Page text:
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Intimidated by risotto? Don’t be! This Mushroom Pea Risotto with White Truffle Oil is a fool-proof and delicious savory meal for your next pasta night.

Risotto, arguably the most feared of all pastas. I don’t know how many times I’ve heard that risotto is a hard dish to get right, and for a long time I believed it because I’ve had my fair share of bad risotto.

Mushroom pea risotto with white truffle oil on a white plate on a white table with a side salad and a slice of lemon.

Before attempting to make the dish on my own, I assumed it was beyond my skill scope. It was a dish I enjoyed only when dining out, a dish that I had to order if it was on the menu because cooking it at home was not an option. However, one thing led to another, I married a man from Italy and I found myself standing over a pot and crossing my fingers.
And you know what? The first version wasn’t half bad, and the second attempt was actually pretty great. My lessons that day were:
a.) sometimes things aren’t as complicated as others make them out to be, and
b.) the only requirements needed for good risotto are patience and strong shoulder muscles.
One thing I’ve learned from immersing myself in Italian culture is that the simplest ingredient combinations can yield the biggest results.
I tend to overcomplicate things and try to create bigger and bolder flavors, but there are times you don’t mess with the classics and strictly adhere to the ‘less is more’ mantra. I will try to add garlic to any and everything but for a dish like this, with the strong umami of black truffles, mushrooms and pecorino and the tang of lemon juice, sometimes its best to just leave it alone and let the flavors speak for themselves.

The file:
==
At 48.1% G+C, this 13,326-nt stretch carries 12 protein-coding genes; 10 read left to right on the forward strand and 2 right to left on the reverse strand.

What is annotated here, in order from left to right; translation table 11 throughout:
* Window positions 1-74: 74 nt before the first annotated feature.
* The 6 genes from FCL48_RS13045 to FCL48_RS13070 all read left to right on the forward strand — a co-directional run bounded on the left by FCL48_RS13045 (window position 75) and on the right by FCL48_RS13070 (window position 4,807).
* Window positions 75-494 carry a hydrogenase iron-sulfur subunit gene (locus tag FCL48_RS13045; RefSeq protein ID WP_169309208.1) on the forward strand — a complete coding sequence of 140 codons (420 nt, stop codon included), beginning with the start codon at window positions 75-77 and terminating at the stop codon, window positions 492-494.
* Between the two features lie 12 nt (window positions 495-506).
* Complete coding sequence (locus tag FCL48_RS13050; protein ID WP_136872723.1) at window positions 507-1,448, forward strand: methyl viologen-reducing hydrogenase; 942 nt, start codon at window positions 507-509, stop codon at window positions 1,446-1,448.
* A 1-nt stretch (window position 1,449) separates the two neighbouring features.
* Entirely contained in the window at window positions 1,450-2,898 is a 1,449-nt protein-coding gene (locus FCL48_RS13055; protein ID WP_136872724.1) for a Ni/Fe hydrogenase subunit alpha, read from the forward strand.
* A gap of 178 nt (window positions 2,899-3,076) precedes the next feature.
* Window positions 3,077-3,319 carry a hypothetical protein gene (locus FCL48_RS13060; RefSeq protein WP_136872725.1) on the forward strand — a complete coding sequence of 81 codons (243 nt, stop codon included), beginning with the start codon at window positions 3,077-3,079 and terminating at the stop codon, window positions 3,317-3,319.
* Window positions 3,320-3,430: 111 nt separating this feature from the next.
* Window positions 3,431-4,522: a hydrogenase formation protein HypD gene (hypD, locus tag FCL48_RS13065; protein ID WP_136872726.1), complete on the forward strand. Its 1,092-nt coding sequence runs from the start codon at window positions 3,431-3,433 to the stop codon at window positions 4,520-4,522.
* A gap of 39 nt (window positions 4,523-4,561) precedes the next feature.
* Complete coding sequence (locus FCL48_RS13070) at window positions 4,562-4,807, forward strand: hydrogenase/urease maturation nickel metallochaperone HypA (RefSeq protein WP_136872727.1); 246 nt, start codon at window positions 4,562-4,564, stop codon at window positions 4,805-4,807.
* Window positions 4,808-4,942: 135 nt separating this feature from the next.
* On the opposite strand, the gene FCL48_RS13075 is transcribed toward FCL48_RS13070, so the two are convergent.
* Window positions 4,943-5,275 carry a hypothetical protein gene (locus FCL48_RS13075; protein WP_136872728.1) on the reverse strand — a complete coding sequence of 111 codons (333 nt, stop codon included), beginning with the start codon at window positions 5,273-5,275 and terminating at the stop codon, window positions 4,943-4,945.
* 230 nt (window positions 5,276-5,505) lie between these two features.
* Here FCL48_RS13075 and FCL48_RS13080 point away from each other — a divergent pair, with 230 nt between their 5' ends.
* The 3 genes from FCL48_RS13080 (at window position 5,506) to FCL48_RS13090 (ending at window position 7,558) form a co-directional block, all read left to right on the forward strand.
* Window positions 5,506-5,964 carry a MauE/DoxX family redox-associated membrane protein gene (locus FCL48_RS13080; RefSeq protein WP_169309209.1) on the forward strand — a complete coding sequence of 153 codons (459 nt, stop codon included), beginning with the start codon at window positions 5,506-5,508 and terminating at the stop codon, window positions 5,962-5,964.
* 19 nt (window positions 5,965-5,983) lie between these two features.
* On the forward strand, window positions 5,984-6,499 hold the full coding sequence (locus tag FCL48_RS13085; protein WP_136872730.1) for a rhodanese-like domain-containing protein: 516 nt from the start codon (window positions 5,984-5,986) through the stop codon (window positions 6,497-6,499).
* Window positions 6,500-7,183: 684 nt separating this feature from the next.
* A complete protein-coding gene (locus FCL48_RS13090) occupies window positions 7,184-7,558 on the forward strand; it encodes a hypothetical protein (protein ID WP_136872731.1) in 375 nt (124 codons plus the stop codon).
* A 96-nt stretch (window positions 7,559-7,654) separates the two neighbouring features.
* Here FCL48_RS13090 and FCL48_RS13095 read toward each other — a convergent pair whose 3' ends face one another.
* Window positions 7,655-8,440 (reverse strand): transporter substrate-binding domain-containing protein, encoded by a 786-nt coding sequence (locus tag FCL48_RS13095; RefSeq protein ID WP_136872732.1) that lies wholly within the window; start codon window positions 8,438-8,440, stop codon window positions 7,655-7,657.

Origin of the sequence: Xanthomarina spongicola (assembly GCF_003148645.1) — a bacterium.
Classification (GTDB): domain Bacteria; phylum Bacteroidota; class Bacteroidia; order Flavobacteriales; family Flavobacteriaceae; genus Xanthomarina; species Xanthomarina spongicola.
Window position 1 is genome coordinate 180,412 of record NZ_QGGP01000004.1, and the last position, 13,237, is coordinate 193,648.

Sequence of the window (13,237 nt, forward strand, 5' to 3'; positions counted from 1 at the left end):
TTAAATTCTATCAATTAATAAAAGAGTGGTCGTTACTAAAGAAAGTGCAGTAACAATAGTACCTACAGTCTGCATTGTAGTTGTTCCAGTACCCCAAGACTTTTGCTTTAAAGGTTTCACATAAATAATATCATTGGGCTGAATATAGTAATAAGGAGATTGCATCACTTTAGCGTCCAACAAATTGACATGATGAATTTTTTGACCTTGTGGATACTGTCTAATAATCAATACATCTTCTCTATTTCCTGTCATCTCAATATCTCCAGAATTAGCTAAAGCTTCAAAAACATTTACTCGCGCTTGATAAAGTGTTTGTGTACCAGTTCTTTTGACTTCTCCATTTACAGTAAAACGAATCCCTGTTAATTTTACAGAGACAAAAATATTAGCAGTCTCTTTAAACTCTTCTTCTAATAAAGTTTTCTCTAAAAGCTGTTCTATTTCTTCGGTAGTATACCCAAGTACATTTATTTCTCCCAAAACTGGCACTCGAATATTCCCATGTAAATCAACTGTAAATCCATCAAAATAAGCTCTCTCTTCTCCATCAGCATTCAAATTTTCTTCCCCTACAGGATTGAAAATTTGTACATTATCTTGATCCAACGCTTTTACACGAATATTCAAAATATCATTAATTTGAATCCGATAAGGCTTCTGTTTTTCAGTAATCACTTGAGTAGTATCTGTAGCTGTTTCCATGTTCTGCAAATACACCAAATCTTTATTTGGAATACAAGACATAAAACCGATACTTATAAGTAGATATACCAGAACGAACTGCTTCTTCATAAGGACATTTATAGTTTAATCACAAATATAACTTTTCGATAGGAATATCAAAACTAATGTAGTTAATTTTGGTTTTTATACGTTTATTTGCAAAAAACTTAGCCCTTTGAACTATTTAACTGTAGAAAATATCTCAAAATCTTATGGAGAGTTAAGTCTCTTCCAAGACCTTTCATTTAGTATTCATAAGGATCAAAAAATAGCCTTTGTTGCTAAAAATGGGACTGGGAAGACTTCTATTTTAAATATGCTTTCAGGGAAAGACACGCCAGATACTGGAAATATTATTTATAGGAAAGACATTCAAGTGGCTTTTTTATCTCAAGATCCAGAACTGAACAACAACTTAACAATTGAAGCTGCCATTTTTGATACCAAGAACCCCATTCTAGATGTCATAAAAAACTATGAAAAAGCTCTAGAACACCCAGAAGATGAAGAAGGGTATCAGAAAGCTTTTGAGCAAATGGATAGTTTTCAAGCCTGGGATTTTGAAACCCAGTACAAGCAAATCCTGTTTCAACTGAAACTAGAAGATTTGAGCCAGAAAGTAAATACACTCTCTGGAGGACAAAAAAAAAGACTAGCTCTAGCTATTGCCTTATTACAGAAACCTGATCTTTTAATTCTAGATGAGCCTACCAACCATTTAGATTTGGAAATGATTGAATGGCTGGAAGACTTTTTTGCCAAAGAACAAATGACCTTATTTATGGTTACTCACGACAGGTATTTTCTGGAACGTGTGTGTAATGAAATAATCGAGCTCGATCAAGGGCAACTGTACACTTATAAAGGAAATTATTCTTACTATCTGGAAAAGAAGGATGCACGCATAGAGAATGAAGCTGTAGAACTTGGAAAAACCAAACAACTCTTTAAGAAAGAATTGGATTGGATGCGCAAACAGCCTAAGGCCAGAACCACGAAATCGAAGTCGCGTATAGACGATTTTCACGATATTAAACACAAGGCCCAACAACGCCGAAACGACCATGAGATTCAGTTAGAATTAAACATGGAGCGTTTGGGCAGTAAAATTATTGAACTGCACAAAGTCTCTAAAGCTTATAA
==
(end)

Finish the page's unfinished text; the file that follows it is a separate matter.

Mushroom pea risotto with white truffle oil on a white plate on a white table with a side salad and a slice of lemon.

Let’s take a moment and talk about truffles.

And not the chocolate kind.

Italians LOVE their truffles, in fact my husband has family members that are known truffle ‘hunters’ and have dogs trained to sniff out the fungi in the woods of central Italy around his childhood home.

Truffles are a member of the mushroom family and have a strong, distinctive earthy flavor that you either love or hate. There are no ‘take them or leave them’ opinions when it comes to truffles, and their rarity is what makes them so elusive (and expensive).

There are two types of truffles on the market, black (more common, harvested throughout fall and early winter) and white (very rare, very expensive, and only available in late October through early December). Or you can skip the seasons and cheat by buying an infused truffle oil, as I did for this risotto.

Mushroom pea risotto with white truffle oil on a white plate on a white table with a side salad and a slice of lemon.

The secret to the perfect risotto.

The characteristics of bad risotto: soft, mushy, flavorless. The characteristics of good risotto: sticky, cooked ‘al dente’ with a slightly firm texture, packed with flavor.

To get the perfect risotto you must first understand the risotto cooking process.

Risotto rice is a starchy, pasta-like rice that retains its firmness if cooked slowly; it’s important to choose the right rice, with carnaroli being the gold standard. The rice is stirred into a pot with other cooked ingredients and a small amount of liquid is added in 1/2 cup intervals and allowed to slowly soak into the rice.